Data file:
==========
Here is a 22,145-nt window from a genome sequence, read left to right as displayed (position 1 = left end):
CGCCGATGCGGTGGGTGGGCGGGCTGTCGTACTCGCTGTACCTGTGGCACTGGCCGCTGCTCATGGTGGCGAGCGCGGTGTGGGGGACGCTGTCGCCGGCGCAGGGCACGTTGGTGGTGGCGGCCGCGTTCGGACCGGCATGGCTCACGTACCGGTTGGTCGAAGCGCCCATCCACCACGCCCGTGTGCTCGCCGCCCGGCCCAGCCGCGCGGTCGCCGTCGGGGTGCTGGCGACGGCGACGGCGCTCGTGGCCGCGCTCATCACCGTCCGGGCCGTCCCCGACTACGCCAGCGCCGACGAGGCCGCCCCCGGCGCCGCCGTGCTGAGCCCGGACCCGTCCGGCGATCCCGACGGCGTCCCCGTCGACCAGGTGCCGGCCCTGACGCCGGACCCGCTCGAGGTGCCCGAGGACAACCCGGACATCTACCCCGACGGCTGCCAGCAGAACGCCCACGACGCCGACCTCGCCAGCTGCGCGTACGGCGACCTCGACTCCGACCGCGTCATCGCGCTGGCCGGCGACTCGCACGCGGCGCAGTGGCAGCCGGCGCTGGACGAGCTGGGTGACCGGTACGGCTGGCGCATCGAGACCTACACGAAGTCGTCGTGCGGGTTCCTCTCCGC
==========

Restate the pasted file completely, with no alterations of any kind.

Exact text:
Here is a 22,145-nt window from a genome sequence, read left to right as displayed (position 1 = left end):
CGCCGATGCGGTGGGTGGGCGGGCTGTCGTACTCGCTGTACCTGTGGCACTGGCCGCTGCTCATGGTGGCGAGCGCGGTGTGGGGGACGCTGTCGCCGGCGCAGGGCACGTTGGTGGTGGCGGCCGCGTTCGGACCGGCATGGCTCACGTACCGGTTGGTCGAAGCGCCCATCCACCACGCCCGTGTGCTCGCCGCCCGGCCCAGCCGCGCGGTCGCCGTCGGGGTGCTGGCGACGGCGACGGCGCTCGTGGCCGCGCTCATCACCGTCCGGGCCGTCCCCGACTACGCCAGCGCCGACGAGGCCGCCCCCGGCGCCGCCGTGCTGAGCCCGGACCCGTCCGGCGATCCCGACGGCGTCCCCGTCGACCAGGTGCCGGCCCTGACGCCGGACCCGCTCGAGGTGCCCGAGGACAACCCGGACATCTACCCCGACGGCTGCCAGCAGAACGCCCACGACGCCGACCTCGCCAGCTGCGCGTACGGCGACCTCGACTCCGACCGCGTCATCGCGCTGGCCGGCGACTCGCACGCGGCGCAGTGGCAGCCGGCGCTGGACGAGCTGGGTGACCGGTACGGCTGGCGCATCGAGACCTACACGAAGTCGTCGTGCGGGTTCCTCTCCGC